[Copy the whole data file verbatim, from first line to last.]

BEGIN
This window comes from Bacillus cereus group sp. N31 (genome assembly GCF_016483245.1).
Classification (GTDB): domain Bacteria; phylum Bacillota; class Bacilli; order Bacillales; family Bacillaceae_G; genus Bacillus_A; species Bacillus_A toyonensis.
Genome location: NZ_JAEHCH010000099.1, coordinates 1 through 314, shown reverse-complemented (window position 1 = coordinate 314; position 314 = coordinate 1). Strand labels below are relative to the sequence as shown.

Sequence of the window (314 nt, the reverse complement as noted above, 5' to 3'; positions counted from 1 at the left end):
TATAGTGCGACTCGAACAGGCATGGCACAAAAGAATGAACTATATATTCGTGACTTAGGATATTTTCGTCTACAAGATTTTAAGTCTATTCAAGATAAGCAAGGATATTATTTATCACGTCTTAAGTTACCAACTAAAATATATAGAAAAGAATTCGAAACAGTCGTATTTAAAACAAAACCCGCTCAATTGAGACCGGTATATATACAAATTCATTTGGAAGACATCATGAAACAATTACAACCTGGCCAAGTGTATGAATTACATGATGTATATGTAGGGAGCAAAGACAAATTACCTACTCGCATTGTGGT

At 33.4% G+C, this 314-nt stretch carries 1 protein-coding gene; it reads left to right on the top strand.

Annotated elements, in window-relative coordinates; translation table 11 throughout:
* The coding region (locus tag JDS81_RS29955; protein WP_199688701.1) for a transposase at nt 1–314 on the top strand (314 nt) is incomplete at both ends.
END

This window comes from Bacillus cereus group sp. N31 (genome assembly GCF_016483245.1).
Classification (GTDB): domain Bacteria; phylum Bacillota; class Bacilli; order Bacillales; family Bacillaceae_G; genus Bacillus_A; species Bacillus_A toyonensis.
Genome location: NZ_JAEHCH010000099.1, coordinates 1 through 314, shown reverse-complemented (window position 1 = coordinate 314; position 314 = coordinate 1). Strand labels below are relative to the sequence as shown.

Sequence of the window (314 nt, the reverse complement as noted above, 5' to 3'; positions counted from 1 at the left end):
TATAGTGCGACTCGAACAGGCATGGCACAAAAGAATGAACTATATATTCGTGACTTAGGATATTTTCGTCTACAAGATTTTAAGTCTATTCAAGATAAGCAAGGATATTATTTATCACGTCTTAAGTTACCAACTAAAATATATAGAAAAGAATTCGAAACAGTCGTATTTAAAACAAAACCCGCTCAATTGAGACCGGTATATATACAAATTCATTTGGAAGACATCATGAAACAATTACAACCTGGCCAAGTGTATGAATTACATGATGTATATGTAGGGAGCAAAGACAAATTACCTACTCGCATTGTGGT

At 33.4% G+C, this 314-nt stretch carries 1 protein-coding gene; it reads left to right on the top strand.

Annotated elements, in window-relative coordinates; translation table 11 throughout:
* The coding region (locus tag JDS81_RS29955; protein WP_199688701.1) for a transposase at nt 1–314 on the top strand (314 nt) is incomplete at both ends.